After discovering a discrepancy in the transfer standard currently being disseminated by the National Institute of Standards and Technology (NIST), we have performed a new primary standardization of the alpha-emitter (223)Ra using Live-timed Anticoincidence Counting (LTAC) and the Triple-to-Double Coincidence Ratio Method (TDCR). Additional confirmatory measurements were made with the CIEMAT-NIST efficiency tracing method (CNET) of liquid scintillation counting, integral γ-ray counting using a NaI(Tl) well counter, and several High Purity Germanium (HPGe) detectors in an attempt to understand the origin of the discrepancy and to provide a correction. The results indicate that a -9.5 % difference exists between activity values obtained using the former transfer standard relative to the new primary standardization. During one of the experiments, a 2 % difference in activity was observed between dilutions of the (223)Ra master solution prepared using the composition used in the original standardization and those prepared using 1 mol·L(-1) HCl. This effect appeared to be dependent on the number of dilutions or the total dilution factor to the master solution, but the magnitude was not reproducible. A new calibration factor ("K-value") has been determined for the NIST Secondary Standard Ionization Chamber (IC "A"), thereby correcting the discrepancy between the primary and secondary standards.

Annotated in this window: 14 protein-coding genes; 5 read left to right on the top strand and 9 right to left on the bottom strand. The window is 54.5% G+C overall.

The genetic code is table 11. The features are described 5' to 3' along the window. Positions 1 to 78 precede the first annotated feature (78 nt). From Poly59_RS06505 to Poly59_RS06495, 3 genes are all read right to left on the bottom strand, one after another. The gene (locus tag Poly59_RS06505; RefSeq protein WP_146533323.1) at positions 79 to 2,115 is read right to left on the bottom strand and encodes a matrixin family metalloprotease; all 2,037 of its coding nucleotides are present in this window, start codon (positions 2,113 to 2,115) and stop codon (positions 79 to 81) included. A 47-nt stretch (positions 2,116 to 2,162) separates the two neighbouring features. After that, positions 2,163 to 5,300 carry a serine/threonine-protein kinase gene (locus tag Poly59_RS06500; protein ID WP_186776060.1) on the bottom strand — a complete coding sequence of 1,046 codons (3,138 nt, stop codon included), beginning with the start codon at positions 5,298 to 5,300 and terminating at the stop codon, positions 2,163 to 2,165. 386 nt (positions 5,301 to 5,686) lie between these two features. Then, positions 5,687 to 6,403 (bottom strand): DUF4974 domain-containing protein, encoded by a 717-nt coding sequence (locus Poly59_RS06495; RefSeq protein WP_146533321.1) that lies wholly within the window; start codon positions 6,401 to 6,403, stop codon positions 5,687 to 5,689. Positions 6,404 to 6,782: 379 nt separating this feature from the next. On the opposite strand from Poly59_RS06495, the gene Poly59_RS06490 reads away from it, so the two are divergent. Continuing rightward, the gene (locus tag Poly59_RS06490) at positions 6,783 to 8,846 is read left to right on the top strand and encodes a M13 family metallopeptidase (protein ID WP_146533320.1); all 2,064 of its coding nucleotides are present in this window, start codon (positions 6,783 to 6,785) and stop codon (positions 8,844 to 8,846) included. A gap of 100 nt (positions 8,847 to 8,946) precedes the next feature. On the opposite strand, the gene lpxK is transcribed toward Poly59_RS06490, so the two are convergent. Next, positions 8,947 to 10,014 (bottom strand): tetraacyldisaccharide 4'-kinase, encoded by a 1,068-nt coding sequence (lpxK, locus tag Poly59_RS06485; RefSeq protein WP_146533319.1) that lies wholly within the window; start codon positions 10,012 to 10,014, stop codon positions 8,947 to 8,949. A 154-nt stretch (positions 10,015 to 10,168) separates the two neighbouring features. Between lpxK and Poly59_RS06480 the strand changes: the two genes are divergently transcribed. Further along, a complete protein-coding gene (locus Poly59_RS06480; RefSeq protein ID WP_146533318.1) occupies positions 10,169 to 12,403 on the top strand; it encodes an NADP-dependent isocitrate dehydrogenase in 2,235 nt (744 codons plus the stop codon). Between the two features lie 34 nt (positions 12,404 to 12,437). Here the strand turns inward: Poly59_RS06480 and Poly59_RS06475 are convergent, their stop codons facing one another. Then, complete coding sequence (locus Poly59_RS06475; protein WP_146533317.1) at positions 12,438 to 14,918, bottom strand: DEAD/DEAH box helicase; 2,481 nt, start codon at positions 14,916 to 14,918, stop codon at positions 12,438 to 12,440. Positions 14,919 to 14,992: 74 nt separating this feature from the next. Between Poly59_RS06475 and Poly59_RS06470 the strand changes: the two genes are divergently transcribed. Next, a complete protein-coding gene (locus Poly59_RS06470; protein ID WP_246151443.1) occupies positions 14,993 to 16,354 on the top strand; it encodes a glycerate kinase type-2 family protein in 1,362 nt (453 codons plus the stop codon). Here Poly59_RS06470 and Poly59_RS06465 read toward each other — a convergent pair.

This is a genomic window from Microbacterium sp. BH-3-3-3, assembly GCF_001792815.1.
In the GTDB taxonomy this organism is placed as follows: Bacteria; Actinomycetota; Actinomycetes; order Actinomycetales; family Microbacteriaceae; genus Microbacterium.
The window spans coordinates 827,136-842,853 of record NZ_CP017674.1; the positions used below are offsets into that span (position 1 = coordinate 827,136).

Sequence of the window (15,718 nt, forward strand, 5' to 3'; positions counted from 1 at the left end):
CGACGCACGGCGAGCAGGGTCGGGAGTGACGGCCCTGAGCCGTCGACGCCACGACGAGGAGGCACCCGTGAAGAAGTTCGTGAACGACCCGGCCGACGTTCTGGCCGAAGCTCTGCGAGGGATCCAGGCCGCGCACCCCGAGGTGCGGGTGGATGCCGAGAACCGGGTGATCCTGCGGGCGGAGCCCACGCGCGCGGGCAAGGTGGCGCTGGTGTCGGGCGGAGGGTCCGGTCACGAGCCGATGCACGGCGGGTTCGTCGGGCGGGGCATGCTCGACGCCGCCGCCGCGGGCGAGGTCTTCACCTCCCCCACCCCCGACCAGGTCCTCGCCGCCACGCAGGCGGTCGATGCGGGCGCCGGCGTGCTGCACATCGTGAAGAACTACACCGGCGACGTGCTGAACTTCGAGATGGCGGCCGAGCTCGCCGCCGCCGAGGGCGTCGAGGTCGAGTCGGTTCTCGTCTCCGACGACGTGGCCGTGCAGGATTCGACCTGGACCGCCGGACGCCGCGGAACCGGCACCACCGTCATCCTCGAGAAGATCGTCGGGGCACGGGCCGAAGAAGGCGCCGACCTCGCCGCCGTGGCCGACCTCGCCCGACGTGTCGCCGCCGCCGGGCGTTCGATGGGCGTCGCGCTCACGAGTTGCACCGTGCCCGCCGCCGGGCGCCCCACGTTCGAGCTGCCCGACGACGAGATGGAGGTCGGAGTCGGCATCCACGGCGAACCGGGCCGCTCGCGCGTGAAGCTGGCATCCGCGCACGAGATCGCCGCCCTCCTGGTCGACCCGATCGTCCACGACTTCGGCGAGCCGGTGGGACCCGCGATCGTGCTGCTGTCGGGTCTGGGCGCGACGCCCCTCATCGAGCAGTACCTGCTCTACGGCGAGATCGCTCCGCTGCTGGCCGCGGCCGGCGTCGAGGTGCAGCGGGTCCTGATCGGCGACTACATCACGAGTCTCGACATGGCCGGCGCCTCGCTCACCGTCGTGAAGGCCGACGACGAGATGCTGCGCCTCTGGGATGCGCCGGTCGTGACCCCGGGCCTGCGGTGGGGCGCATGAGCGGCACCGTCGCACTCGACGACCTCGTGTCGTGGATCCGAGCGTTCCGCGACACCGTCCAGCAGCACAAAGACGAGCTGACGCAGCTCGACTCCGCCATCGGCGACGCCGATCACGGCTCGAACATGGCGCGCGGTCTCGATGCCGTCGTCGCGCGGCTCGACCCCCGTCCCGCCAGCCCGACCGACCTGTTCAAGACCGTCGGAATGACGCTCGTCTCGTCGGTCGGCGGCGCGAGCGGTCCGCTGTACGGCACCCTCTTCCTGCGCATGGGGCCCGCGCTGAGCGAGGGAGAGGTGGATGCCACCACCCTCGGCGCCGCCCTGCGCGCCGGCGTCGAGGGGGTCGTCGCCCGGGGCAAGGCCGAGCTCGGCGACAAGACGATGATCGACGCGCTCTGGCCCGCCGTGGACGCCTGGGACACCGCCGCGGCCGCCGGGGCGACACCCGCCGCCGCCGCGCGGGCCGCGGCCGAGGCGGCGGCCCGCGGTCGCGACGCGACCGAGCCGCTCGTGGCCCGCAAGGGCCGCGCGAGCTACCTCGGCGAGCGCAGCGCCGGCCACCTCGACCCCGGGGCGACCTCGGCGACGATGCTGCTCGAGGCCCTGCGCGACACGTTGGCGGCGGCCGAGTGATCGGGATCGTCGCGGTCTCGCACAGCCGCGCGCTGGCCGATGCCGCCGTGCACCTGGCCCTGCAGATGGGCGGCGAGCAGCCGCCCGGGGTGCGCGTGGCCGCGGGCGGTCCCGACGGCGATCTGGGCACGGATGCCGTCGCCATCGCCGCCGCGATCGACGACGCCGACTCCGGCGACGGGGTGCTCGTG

Keywords: anticoincidence counting; ionization chambers; liquid scintillation spectrometry; radium-223; standards; traceability.